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Buying a French car

Posted by ronsmum - Created: 3 years ago
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10 replies (Showing replies: 1 to 10)

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Posted by bhouse-10060550 - 3 years ago

Reveuse, you can only choose where you pay tax if you are a multi-billion $/€ company, not the likes of you and me.

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Posted by chèvrefeuille - 3 years ago

Put yourself in the position of a Sun or Daily Express reader and you will be glad that all the immigrant  workers from Eastern Europe aren't getting away with driving their car on UK roads without paying the due taxes.

Where the UK system falls down is it is now very difficult for anyone returning to the UK to take their EU registered car with them. They become a British resident the moment they arrive in England so cannot legally drive their car. As all vehicle registration is now done through the DVLA website there can be quite a delay getting everything sorted. At least the French allow new residents to use their cars for a month while they sort out its registration; it's just a shame that this facility is abused by so many.

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Posted by Reveuse-918439 - 3 years ago

Given freedom of choice I'd register my car in France, register my business and pay NICs in the UK, and register for income tax in Belgium. Drat these pesky rules!

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Posted by Field18 - 3 years ago

It is all to do with taxation. For example UK registered cars have to be taxed annually and once over 3 yrs old require annual MOT. French registered cars are taxed once only on initial registration. French Control Technique is every 2 years when car is over 4 yrs old.

If we had the freedom you think/believe we should have what is to stop people having their RHD cars French registered, then taking them back to the UK and not have to pay annual road tax or have annual MOT. Just a trip over the channel every 2 yrs for CT.

In fact you would find the cheapest EU country to register/tax/test a car and everyone would register them there.

Until the EU rationalises its systems for taxing and testing vehicles the ruling will remain regarding residents driving foreign registered vehicles.

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Posted by Reveuse-918439 - 3 years ago

Giving people complete freedom of movement is a nice ideal, but there is also the little matter of ensuring they are accountable, and there have to be rules about who pays what where. Otherwise if all EU citizens had a completely free rein as to where they registered their cars and their businesses etc, people would pay their social contributions to one state, their income tax in another state and register their car in a third - whatever worked out cheapest. Each EU state has its own economy and needs to be able to enforce its own taxes on its own residents. You can't have no rules on these things. 

Though I agree that the rules as they stand are barely fit for purpose.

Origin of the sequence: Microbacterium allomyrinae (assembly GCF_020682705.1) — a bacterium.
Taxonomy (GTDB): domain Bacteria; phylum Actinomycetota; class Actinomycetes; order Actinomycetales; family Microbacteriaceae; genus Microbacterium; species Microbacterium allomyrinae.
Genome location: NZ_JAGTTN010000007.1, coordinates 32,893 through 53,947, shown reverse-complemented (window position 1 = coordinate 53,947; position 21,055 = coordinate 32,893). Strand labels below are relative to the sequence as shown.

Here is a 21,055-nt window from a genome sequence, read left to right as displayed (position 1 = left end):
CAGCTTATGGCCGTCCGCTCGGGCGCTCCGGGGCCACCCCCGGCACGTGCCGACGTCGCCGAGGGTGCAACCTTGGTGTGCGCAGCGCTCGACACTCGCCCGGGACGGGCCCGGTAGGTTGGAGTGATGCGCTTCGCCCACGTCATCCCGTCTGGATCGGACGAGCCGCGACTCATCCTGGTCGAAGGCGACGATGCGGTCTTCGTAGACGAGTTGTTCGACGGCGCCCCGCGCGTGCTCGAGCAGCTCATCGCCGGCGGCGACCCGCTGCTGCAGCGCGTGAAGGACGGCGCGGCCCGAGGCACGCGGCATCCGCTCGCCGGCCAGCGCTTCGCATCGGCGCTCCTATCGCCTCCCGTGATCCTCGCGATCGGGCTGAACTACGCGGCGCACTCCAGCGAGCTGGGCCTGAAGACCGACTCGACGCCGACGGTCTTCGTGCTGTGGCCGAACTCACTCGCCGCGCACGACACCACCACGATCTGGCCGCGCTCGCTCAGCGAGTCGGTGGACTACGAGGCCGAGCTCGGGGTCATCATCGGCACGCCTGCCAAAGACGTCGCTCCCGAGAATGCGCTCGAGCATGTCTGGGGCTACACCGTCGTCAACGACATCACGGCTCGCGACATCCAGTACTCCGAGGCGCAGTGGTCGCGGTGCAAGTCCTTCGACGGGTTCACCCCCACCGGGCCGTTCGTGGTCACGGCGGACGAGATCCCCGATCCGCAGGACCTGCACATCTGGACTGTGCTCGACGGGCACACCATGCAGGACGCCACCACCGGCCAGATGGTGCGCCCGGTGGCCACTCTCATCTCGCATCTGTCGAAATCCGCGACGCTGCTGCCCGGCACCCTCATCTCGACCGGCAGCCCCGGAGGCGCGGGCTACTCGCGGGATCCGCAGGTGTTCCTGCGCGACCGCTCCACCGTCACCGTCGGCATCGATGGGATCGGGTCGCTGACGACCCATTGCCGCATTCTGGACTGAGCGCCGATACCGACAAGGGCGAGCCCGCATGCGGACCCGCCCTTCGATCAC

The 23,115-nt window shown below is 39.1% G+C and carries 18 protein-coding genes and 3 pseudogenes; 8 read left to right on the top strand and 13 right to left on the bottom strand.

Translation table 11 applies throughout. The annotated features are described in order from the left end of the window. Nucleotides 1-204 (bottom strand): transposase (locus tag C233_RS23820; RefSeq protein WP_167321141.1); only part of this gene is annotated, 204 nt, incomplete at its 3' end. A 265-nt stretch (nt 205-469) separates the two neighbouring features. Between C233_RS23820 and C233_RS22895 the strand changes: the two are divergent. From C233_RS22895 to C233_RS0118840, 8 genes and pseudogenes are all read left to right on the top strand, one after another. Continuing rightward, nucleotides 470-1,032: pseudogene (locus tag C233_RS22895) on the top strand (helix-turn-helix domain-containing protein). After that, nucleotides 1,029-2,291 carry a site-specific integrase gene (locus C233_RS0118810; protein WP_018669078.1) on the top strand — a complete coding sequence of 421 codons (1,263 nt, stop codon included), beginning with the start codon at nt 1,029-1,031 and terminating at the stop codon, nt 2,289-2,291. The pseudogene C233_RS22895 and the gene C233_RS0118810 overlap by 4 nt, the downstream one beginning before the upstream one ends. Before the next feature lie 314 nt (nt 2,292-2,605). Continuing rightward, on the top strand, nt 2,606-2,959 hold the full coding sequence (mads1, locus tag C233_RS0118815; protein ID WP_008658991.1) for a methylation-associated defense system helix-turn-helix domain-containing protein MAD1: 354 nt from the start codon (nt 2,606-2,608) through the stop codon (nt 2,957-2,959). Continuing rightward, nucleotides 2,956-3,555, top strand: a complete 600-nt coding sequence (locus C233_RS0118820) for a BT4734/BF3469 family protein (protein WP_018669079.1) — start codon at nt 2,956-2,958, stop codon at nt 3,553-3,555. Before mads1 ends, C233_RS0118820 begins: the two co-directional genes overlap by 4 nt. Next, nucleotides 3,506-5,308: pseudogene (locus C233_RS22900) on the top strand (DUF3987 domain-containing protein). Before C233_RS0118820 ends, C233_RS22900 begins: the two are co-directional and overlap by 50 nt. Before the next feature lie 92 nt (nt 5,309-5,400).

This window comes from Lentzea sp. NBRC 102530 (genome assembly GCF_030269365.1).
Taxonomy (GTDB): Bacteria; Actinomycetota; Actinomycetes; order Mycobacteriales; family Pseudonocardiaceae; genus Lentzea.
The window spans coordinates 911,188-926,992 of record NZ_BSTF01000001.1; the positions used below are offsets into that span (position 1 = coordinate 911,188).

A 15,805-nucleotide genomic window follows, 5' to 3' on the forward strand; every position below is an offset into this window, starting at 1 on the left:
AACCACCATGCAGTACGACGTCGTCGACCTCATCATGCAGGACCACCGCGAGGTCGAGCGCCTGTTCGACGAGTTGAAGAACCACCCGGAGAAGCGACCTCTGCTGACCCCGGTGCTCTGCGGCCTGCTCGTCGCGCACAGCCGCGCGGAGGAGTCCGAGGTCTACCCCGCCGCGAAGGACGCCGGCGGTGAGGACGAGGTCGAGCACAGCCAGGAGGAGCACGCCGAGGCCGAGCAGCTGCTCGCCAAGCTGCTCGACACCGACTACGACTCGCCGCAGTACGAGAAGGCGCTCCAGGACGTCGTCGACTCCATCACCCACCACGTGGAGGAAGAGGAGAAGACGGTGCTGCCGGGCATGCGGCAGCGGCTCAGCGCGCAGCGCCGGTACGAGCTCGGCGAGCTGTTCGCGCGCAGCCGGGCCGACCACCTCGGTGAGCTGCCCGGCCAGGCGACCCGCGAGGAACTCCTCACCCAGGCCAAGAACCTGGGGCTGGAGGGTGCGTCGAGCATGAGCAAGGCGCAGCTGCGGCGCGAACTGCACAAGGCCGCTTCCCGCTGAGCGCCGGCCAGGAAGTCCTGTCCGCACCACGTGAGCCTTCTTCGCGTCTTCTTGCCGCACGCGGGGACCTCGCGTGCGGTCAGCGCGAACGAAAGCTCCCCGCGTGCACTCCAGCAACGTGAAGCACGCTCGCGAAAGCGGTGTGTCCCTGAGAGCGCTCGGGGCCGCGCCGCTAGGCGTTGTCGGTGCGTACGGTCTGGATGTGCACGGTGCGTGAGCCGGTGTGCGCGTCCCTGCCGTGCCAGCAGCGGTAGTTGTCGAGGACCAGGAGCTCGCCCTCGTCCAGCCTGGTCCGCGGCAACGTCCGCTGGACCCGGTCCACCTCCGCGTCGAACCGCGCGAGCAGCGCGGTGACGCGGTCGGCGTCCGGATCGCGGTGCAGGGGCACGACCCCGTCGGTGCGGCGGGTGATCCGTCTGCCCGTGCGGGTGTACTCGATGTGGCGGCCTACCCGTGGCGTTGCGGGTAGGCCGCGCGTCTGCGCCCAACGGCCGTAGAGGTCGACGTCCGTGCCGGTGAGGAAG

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Posted by handy--man@hotmail.co.uk - 3 years ago

Hi again all. Reading through this thread it appears that in my previous scenario.….

 

“If British residents keep a French vehicle at a French holiday home that they own, they cannot drive that vehicle as they are not French residents. Is that correct?”

 

…Should the British holiday maker/s make a trip in the vehicle to anywhere in the E.U. i.e. Spain, Belgium etc, it/that would be completely legal. However driving over to the U.K on a ferry would be illegal.

 

Isn’t this flying in the face of the various free movement of, well ‘everything’ that supposedly the union was set up for in the first place? (More of an observation than a question I suppose!)

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Posted by chèvrefeuille - 3 years ago

Thanks Rance, residency is what I meant to write... honest.

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Posted by Rance-384571 - 3 years ago

chevrefeuille,,basically quite right but it's not nationality but residency

Kamac, where do you think my quotes were from? They were from the DVLA which hasn't changed its stance on UK residents not being allowed to drive non UK reg cars in the UK.

Where's the chap gone who works for the MEP, hope it's not an MEP from my area!!

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Posted by hillhead - 3 years ago

This is from the DVLA website:

7. Temporary imports

You can usually use a vehicle with non-UK number plates without needing to tax or register it in the UK if all of the following apply:

you’re visiting and don’t plan to live here you only use the vehicle up to 6 months in a 12-month period (one single visit, or several shorter visits adding up to a 6-month period) the vehicle is registered and taxed in its home country

You must tax and register your vehicle in the UK if you become a resident or your stay is longer than 6 months.

 

As has been pointed out, there is no grey area, no point for consideration. If you are a UK resident you cannot use a foreign registered vehicle in the UK.

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Posted by chèvrefeuille - 3 years ago

The vehicle is legal to drive in any country but the legality of the driver to use it is determined by their nationality. France allows its residents to drive an imported vehicle in France for a month before it is registered, the U.K. allows no time at all.